13. A modular microfluidic system in accordance with claim 1 wherein connecting means are provided to hold the assembly together in use and assist in maintenance of a fluid-tight connection by urging coupling and aperture into closer association and retaining thereat with a suitable urging force.
14. A modular microfluidic system in accordance with claim 1 wherein the removably insertable tubular channel means incorporates or is provided with a closure for closing a pathway not being used in a particular device combination.
15. A modular microfluidic system in accordance with claim 1 wherein the tubular channel means includes within a fluid channel therewithin a fluidly active component
16. A modular microfluidic system in accordance with claim 1 wherein the tubular fluid coupling is metallic tubular channel coupling such as a metallic ferrule to effect an electrical as well as a fluid interconnection.
17. A modular microfluidic system in accordance with claim 1, comprising a plurality of modules, a base board and one or more intermediate level board constructed in like manner to the base board, the assembly being adapted for multi-level stacking of modules and/or base boards and/or intermediate level boards.
18. A modular microfluidic system in accordance with claim 17 wherein channel means comprising rigid tubular ferrules are provided at apertures in the upper surface of the base board and at apertures in the upper surface of all intermediate level modules, to be receivingly engaged in fluid tight connection within recessed portions at apertures on the lower surface of all intermediate level components and all top level components.
19. A method of providing a microfluidic system as a modular assembly comprising the steps of:
providing at least one base board having a plurality of fluidly linked fluid supply apertures on one or both sides thereof and a plurality of fluid channels and/or chambers linking in fluid communication at least some of the supply apertures;
providing a plurality of microfluidic modules, each having one or more fluid inlets and/or outlets and at least one fluid channel or chamber in fluid communication therebetween;
a fluid coupling comprising a channel means insertable into a suitably shaped recess in such an inlet/outlet/aperture to effect a fluid tight communication therebetween. connecting the modules to the base board via the fluid couplings to effect releasable fluid-tight connection therebetween via a supply aperture on the base board and an inlet/outlet on the module;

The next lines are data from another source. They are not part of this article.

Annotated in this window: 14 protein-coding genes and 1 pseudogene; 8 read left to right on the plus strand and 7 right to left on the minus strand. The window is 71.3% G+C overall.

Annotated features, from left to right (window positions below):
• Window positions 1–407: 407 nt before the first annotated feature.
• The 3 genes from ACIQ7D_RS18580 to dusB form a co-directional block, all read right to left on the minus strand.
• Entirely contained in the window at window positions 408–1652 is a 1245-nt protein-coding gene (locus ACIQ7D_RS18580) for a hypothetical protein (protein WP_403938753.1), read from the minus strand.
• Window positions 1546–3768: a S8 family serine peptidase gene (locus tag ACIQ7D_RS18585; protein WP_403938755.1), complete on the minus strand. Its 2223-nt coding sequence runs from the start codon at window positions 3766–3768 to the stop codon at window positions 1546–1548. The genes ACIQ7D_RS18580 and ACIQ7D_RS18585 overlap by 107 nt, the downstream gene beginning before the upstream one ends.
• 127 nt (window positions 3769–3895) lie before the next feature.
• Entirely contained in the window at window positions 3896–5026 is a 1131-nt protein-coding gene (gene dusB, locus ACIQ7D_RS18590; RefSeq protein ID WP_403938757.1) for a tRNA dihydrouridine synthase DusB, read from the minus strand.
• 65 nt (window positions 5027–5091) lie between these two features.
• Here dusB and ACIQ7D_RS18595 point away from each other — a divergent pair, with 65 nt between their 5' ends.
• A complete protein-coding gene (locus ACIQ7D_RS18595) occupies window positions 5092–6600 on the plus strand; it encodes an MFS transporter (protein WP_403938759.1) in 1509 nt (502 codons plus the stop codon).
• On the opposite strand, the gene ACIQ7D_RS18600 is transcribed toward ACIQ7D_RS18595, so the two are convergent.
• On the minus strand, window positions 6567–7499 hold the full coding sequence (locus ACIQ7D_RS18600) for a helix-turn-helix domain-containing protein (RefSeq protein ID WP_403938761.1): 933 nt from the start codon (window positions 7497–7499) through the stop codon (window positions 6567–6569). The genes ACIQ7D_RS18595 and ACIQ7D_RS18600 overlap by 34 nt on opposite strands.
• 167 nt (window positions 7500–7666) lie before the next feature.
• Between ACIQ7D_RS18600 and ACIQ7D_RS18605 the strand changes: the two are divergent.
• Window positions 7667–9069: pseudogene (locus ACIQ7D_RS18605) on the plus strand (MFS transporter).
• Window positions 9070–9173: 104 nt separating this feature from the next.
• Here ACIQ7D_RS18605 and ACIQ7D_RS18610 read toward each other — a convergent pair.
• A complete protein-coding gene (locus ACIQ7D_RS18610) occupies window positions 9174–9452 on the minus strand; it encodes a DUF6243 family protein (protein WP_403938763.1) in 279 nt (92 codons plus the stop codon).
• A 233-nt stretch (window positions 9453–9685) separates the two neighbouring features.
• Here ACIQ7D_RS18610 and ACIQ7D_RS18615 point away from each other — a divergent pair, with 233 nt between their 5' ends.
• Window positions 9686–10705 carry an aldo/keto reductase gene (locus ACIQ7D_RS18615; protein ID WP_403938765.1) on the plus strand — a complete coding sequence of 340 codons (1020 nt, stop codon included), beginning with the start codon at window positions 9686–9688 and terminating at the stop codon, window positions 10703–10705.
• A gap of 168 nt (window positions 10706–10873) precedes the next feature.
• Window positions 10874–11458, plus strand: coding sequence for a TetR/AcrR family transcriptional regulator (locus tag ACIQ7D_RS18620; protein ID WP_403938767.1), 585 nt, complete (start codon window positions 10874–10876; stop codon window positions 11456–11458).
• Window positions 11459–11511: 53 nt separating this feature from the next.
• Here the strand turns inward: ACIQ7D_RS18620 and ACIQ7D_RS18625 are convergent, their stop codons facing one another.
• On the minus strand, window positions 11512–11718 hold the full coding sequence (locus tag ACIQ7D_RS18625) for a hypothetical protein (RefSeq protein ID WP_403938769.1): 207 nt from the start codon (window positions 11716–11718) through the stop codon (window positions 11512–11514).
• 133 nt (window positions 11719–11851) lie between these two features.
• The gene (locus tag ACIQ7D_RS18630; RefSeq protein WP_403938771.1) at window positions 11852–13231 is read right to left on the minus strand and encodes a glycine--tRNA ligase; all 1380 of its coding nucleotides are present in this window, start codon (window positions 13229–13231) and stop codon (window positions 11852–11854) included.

such that the fluid channels or chambers within the modules act in co-operation with fluid channels or chambers in the baseboard to complete a desired microfluidic circuit.
Description

The invention relates to a microfluidic system having a modular construction for rapid assembly and disassembly, and a method of providing such a system.

Microfluidic devices and systems have become increasingly important in recent years for performing large numbers of different chemical and/or biological operations on a manageable scale, since they allow a large number of chemical or biochemical reactions to be carried out as part of an analytical and/or synthetic process in a relatively small liquid volume. Such miniaturised analytical or synthetic operations are generally more efficient, producing increased response times and reduce the requirement for potentially expensive reagents.

Conventional microfluidic devices and components have been constructed on a chip using technology analogous to that followed in the silicon fabrication industry in general, for example by constructing the devices in a planar fashion using photolithography and etching techniques. Conventionally, there has been a tendency, in particular by analogy with miniaturisation elsewhere in the silicon industry, to concentrate development efforts on miniaturising onto a single chip of as small a size as possible all chemical, biochemical and biological processing associated with a particular synthetic and/or analytical process.

Such constructions offer many advantages. However, the resultant chip is relatively inflexible. It is not always easy to intermix different materials and device technologies within such a single chip. Inspection, maintenance and repair can be complex.

It is an object of the invention to provide a microfluidic system which offers enhanced flexibility and which mitigates some or all of the disadvantages of single chip integral systems.

It is a particular object of the present invention to provide a modular microfluidic system in which various different microfluidic components are readily assemblable and disassemblable into a complete system to offer enhanced flexibility and utility.

Thus, according to the present invention in a first aspect there is provided a modular microfluidic system comprising at least one base board having a plurality of fluidly linked fluid supply apertures on one or both sides thereof, a plurality of microfluidic modules adapted to be detachably attached to the base board, each having one or more fluid inlets and/or outlets, and a plurality of fluid couplings to effect releasable substantially fluid-tight fluid connection between a module and a base board via a supply aperture on the base board and an inlet/outlet on the module.